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How Will WikiLeaks Impact the Historical Profession?

There has been some discussion about WikiLeaks and whether is it a good or bad thing for historians? Does the top secret information help historians write a more accurate narrative or do the leaks ensure that future access will be even more difficult and ultimately hinder future historiography? Is it ultimately so harmful that it could never be useful? Is there a level where historians are not entitled to such sensitive data? All legitimate questions.

The Chicago Tribune spoke with several historians and authors about the leaks and about the comparisons some are making between WikiLeaks and the Pentagon Papers. I think they are born from much different circumstances and motivations, but certainly there are some similarities. Here is a sample from that editorial:

Princeton University historian Sean Wilentz rejects similaries between WikiLeaks and the Pentagon Papers.

“It’s not as if we’re still up against the Vietnam War; and everybody has a right — no a duty, to play Daniel Ellsberg,” Wilentz, whose books include “The Rise of American Democracy” and “The Age of Reagan,” said.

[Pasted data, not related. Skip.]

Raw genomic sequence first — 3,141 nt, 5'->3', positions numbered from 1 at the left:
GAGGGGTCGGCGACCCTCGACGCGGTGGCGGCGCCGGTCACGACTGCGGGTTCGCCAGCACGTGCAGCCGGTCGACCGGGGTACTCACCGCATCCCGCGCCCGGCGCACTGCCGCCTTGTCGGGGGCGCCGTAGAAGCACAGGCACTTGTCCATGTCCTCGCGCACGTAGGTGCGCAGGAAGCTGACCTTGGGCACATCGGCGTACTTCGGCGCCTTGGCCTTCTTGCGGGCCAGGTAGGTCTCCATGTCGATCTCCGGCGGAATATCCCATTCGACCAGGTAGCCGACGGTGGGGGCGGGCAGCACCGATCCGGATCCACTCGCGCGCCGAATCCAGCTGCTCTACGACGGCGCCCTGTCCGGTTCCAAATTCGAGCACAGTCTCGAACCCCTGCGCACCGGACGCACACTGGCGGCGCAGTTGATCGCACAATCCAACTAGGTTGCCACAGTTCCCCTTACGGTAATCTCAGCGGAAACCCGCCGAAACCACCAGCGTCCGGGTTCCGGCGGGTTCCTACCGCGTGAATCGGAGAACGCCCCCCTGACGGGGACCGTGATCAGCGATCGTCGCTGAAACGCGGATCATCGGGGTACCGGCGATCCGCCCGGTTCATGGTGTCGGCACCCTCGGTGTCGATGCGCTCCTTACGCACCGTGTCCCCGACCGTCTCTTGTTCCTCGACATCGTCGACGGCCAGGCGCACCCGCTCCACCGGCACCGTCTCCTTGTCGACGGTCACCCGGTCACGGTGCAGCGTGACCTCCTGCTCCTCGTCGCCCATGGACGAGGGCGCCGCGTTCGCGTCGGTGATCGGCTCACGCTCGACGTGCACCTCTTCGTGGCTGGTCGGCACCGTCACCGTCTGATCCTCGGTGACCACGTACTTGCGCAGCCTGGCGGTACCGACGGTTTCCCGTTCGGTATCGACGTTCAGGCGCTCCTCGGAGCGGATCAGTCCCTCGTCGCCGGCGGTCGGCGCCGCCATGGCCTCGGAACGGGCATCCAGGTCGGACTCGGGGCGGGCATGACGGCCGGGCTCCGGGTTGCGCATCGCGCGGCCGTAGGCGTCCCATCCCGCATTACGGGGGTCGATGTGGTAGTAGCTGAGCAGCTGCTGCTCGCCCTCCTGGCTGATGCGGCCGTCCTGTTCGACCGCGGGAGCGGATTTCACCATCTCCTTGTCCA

“But this is extremely dangerous, given the imperatives of diplomacy. Is there some profound deception of the American people and the world going on which, as with Ellsberg, requires an insider to, in effect, blow the whistle? I don’t get that sense. I get the sense that there are people out there, like the WikiLeaks people, who have a simpleminded idea of secrecy and transparency, who are simply offended by any state actions that are cloaked.”

But Ellsberg believes there are parallels to the documents he leaked nearly 40 years ago. He says that while early media reports about WikiLeaks focused on gossip and personalities, memos are now emerging that show greater U.S. involvement in Pakistan than the government acknowledged, a pattern revealed by the Pentagon Papers about Vietnam.

“This means the Obama administration is on a path that is as dangerous as can be,” Ellsberg says, noting Pakistan’s nuclear capabilities. “I think the press did a disservice by leading with so much gossip, which isn’t terribly important.”

Certainly WikiLeaks will ultimately not be a bright spot for the Obama Administration, but I am more concerned about its impact on future historian’s access to sensitive documents. Never will we get enough access or enough information no matter how sensitive, but I do worry how this impacts the future. For now, we have some extraordinary documents (I have looked through some and it is enormous and incredible), but I have yet to see a smoking gun. It’s real foreign policy and political agendas. I do also worry about the revealing of informants and sensitive data. There has to be plenty of information leaked that could get people killed, I hope not, but I wonder.

So in the end there are multiple aspects to WikiLeaks, certainly good and bad.